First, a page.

As characters, Cohen and Tate are in some ways stock crime story types: the ice cold professional and the hothead psycho. The former is Cohen, played by Roy Scheider, while the latter is Adam Baldwin’s unnervingly unstable Tate, a textbook danger to himself and others. Scheider played some of the most quietly charming characters of 70s cinema in films like Jaws and The French Connection, but here he’s aged into an old pro who in his own way is just as ruthless as Tate, and it’s to the movie’s credit that it doesn’t call upon any of Scheider’s charm, humor, or charisma to earn audience sympathy. Instead, he only seems reasonable compared to Baldwin’s sadistic, kill-crazy psychopath, and a large portion of the film’s considerable suspense is generated from wondering which of these two guys will ultimately decide what happens to the boy.

It is here where we can see how truly nasty the heart of Cohen and Tate really is, since Cohen seems to have no feeling at all for the job he’s been hired to do. In one chilling sequence, Travis asks Cohen if the people he’s being taken to will kill him after they talk to him and Cohen, rather than lie to the child as would seem most prudent, just answers: “probably, yes.” That simple, laconic nihilism has powered thousands of crime stories but it still feels especially undiluted here.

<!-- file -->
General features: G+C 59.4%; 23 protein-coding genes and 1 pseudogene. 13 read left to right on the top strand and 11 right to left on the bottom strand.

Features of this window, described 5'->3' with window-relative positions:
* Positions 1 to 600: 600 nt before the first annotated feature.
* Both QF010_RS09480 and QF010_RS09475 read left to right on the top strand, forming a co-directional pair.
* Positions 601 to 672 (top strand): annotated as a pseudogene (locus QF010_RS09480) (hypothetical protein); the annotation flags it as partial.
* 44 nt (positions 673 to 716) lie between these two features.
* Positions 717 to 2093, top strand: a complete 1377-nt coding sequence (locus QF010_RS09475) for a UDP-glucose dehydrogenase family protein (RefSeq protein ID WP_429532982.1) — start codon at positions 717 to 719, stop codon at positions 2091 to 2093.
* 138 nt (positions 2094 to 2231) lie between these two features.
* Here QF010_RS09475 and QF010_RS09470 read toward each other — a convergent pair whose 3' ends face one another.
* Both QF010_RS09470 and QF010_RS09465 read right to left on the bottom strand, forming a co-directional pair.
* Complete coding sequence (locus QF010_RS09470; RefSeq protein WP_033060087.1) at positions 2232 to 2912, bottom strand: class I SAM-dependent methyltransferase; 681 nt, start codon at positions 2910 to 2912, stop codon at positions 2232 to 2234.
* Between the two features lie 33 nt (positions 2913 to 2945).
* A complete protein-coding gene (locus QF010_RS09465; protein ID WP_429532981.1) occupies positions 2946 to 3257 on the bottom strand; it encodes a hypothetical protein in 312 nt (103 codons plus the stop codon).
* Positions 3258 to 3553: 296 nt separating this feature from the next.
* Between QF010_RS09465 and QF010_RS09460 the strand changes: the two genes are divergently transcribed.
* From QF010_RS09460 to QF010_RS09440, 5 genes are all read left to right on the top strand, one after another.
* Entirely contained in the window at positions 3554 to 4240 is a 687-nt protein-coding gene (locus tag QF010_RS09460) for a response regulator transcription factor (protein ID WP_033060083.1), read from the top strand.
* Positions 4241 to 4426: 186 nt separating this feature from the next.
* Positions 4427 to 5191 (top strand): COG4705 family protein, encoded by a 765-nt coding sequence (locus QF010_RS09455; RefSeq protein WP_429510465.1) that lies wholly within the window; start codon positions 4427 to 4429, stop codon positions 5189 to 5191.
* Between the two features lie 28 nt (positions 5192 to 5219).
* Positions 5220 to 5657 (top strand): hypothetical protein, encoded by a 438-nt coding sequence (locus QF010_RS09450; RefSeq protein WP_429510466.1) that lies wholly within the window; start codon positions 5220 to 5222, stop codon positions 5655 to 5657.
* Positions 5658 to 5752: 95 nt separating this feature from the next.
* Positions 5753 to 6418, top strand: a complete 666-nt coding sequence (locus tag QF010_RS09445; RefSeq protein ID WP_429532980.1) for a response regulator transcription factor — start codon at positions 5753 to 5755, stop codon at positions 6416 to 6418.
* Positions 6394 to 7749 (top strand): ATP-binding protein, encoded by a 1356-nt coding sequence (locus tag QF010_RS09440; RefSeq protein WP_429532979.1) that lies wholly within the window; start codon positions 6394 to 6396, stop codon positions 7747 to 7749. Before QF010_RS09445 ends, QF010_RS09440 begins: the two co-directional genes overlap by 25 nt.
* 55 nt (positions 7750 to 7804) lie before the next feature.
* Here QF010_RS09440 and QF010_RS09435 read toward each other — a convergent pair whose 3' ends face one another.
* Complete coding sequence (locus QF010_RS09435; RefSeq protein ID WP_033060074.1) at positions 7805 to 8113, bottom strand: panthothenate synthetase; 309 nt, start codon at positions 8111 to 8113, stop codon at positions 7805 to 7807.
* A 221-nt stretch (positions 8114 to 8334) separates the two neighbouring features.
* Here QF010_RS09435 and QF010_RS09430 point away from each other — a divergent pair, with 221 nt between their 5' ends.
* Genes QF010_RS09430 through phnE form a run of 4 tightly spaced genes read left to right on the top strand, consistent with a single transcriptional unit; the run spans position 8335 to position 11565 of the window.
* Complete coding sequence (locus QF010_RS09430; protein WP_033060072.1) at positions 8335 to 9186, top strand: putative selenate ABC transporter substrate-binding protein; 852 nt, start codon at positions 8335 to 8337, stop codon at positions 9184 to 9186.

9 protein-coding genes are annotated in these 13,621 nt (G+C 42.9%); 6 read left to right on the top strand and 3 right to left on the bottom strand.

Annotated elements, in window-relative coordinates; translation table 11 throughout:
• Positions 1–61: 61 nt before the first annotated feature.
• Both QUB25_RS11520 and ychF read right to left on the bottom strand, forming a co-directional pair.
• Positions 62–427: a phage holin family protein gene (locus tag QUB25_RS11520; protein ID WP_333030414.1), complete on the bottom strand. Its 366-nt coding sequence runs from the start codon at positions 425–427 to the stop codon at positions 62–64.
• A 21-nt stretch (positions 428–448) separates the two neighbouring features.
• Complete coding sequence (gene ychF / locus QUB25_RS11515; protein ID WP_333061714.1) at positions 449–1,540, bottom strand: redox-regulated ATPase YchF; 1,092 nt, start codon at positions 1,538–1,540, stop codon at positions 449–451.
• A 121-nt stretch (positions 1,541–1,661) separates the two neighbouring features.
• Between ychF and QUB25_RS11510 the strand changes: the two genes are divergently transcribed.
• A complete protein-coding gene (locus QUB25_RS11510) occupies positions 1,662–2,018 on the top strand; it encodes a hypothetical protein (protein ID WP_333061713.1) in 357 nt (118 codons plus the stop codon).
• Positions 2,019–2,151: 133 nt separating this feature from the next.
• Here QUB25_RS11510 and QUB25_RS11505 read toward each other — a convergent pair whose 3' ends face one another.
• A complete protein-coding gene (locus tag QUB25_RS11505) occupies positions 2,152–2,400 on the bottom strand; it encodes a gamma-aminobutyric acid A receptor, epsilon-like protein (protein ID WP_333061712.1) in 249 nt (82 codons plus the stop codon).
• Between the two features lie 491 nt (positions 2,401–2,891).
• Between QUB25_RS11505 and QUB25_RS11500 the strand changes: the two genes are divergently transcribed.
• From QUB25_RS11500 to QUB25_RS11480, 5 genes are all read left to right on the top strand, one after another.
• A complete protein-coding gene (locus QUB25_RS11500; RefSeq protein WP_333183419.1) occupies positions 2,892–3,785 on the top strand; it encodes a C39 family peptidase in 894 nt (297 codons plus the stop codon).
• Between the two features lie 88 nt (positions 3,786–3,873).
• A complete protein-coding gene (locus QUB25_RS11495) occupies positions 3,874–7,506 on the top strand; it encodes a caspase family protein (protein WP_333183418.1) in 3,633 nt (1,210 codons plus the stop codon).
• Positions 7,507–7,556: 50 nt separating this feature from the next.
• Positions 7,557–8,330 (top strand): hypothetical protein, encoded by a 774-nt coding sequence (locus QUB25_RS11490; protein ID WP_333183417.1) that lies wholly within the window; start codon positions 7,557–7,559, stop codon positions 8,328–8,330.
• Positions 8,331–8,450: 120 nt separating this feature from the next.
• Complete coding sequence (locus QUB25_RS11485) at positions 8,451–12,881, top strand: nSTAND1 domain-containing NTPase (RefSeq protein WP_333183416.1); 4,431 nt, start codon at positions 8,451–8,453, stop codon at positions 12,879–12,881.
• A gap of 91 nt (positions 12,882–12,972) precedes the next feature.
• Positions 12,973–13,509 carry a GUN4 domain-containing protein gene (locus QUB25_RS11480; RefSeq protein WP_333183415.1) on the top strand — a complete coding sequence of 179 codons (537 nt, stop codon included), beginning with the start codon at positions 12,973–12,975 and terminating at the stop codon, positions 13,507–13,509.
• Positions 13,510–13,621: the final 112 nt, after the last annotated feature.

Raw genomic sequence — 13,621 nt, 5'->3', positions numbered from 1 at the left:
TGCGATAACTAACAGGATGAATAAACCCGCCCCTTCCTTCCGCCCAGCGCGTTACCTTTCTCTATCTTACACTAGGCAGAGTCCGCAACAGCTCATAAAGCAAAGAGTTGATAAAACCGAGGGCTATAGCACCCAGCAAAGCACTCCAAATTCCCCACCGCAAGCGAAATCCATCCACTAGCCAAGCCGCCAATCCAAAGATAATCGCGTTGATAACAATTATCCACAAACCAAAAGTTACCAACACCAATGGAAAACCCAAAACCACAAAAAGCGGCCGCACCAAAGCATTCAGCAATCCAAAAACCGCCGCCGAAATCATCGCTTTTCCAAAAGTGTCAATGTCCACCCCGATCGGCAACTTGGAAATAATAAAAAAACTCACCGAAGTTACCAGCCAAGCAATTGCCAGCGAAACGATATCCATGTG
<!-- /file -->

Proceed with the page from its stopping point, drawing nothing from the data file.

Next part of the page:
Scheider is a great actor who’s anchored some of the greatest American films ever made, so it’s no surprise to see him turn in another captivating performance here, but Baldwin is absolutely revelatory as Tate. I admit I don’t know much about Baldwin’s other work, but in Cohen and Tate he has a truly unpredictable, scary energy that at times becomes almost unbearable to watch. He and Scheider make a great pair precisely because they are not a great pair, they don’t like each other and aren’t really able to work very well together either, and it’s the tension between them that gives Travis just enough of a chance to survive this road trip to make things interesting.